Home Editor's Pick Domestic staff and their dangerous ways by Ehi Braimah

Domestic staff and their dangerous ways by Ehi Braimah

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The experience of domestic staff in different homes cannot be the same but it appears that no matter how hard you try to err on the side of caution, domestic staff can still be a pain in the neck, causing families undeserved grief.

What is the motivation for a domestic staff – whether acting alone or in collaboration with other criminally minded individuals – to attack and kill his/her employer in cold blood? The pattern that has emerged over time from these gruesome murders shows that male employees are the greatest culprits but the female staff can be equally dangerous.

The trending story is the reported death of one Dr Obialo Ibe, an Abuja-based Radiologist and his yet-to-be-identified friend, in his residence in the Games Village area of the Federal Capital Territory.

Although the true nature of their death was yet to be ascertained pending the outcome of police investigation, Adanna, the younger sister of late Dr Ibe, alleged that the domestic staff killed his brother and his friend on the day they were scheduled to travel to the United States.

The routine of busy executives makes it necessary for them to employ cleaners, stewards, cooks, gardeners, drivers and security guards to man the gate house. But what they do mostly is to gossip and engage in mischiefs. They also lie just about everything which explains why house helps cannot be trusted – not even for one second.

My family was lucky to have employed a Housekeeper when we had our youngest child. We call her Nene and she is older than my wife and I. Nene is reliable and dependable. She worked with us for over 15 years until she clocked 60 years and decided it was time to retire.

She was happy with her retirement package which included a family holiday trip to Dubai several years ago when the price of US dollar was still affordable. There was also no virus restricting movements around the world.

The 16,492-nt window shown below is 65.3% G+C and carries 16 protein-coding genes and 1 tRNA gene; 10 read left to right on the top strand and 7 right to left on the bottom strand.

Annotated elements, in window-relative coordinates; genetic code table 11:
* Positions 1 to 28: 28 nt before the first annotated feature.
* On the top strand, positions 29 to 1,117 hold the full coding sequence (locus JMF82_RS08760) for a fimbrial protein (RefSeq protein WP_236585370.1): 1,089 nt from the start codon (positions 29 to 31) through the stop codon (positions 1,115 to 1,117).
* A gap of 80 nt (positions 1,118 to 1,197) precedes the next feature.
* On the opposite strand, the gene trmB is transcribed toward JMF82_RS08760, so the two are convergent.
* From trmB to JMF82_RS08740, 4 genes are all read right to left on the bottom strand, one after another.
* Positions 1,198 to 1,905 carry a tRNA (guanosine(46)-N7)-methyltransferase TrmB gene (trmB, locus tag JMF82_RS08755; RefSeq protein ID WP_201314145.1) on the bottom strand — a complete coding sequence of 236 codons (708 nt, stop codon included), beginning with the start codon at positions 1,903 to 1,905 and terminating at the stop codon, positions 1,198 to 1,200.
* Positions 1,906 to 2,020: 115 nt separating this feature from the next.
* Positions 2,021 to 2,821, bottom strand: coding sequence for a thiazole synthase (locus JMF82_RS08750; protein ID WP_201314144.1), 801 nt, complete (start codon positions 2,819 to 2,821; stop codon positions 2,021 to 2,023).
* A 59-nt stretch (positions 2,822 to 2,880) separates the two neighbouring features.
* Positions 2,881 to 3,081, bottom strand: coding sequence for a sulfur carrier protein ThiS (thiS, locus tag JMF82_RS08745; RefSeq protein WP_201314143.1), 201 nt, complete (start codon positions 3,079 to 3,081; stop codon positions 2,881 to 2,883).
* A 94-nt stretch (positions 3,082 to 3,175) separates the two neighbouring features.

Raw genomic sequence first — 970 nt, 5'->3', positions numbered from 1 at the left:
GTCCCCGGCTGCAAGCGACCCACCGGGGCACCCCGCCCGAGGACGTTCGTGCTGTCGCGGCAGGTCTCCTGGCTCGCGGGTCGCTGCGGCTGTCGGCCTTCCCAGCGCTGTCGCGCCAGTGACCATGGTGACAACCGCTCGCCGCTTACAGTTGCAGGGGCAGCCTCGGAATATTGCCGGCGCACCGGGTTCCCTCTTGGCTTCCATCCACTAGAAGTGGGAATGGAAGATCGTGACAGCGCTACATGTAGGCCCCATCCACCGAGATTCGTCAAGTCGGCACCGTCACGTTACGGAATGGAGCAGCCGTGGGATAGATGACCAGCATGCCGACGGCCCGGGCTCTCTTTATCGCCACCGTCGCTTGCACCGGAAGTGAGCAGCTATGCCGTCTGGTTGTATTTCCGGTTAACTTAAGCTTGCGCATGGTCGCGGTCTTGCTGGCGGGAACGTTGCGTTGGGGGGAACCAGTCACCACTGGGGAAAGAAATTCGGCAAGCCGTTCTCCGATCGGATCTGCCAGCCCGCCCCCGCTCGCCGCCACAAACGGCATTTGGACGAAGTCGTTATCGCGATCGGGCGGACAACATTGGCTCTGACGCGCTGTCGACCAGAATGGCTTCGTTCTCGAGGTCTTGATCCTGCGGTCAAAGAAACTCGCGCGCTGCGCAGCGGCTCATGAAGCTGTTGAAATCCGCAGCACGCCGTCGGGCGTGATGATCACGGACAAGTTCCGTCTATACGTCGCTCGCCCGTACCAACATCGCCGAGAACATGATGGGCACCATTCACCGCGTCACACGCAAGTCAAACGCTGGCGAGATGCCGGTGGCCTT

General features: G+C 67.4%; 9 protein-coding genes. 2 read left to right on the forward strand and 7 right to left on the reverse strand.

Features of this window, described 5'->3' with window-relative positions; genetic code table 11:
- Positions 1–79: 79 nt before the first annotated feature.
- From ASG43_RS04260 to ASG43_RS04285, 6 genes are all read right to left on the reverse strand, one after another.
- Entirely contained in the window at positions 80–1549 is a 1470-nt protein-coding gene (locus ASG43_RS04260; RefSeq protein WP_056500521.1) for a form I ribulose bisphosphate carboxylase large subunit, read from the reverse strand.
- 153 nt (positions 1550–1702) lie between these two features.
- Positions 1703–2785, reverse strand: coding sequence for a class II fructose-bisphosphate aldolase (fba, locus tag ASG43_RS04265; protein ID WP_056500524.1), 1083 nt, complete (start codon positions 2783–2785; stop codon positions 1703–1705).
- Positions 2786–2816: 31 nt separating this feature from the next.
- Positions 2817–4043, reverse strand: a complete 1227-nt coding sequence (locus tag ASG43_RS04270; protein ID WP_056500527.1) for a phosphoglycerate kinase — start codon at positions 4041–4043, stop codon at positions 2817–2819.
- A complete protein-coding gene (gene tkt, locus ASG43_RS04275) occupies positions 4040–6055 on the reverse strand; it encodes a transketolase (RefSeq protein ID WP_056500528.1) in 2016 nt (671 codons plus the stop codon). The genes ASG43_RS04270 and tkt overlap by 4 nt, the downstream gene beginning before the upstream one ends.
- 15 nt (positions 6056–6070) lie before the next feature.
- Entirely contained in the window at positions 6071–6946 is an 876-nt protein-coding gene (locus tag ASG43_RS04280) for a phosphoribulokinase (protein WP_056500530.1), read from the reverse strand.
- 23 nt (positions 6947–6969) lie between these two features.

Nene works hard and she is a disciplinarian, the type we call no-nonsense mother. She became part of our nuclear family and we trusted her with our home and the children. Nene is very prayerful and she is a devout Muslim while we are Christians but it did not matter. Our common humanity for doing good all the time trumped everything else. Love, affection, kindness, mutual respect and trust were the ingredients that nurtured the working relationship while it lasted.

Overall, Nene did not disappoint us. She ticked nearly all the boxes in a relationship that has continued to endure. Nene has four grown up children and her first son, Opeyemi, worked in our PR and marketing management company for six years.

Prior to his full time engagement, Ope did vacation jobs with us each time he was on break from his studies at Ahmadu Bello University, Zaria, where he graduated with a second class upper degree in Public Administration.

Nene’s children – except the last born, Debo – are married with children. My family treasures the bond of friendship with Nene who lost her husband five years after signing up to be our Housekeeper.

Before Nene, we were not so lucky with house assistants. In one instance, our house help, Ranti, disappeared into thin air. It was a traumatising period for my family. I’m still pinching myself to understand why – after many years – I agreed to welcome a young female house assistant who could not speak a word of English into our home – more than 18 years ago.

We searched everywhere and when we could not find her, we reported the matter to the police. As we found out a few days later, Ranti made her way back home safely in Ondo State. How did she do it? Where did she find transport fare? How did she make her way to the motor park? Was she assisted by anyone? Who did she talk to and where? When you find yourself in that situation, what would you do?

We contacted her parents to understand the circumstances of her disappearance but we did not make any headway. It is still a mystery how she left our home after only one week but we thank God it all ended in praise.

From what we now know, house boys and girls – as they also called – come up with different schemes to destabilise your home. CCTV footages have revealed how domestic staff molest, assault and inflict excruciating pains on the children left in their care. If this is not wickedness of the highest order, I don’t know what else to call it.

Whether it is a cook who prepares the meals or driver who takes the children to school or cleaner who has access to your bedroom, the entire household is at their mercy. It’s a tough call, more like a Catch-22 situation.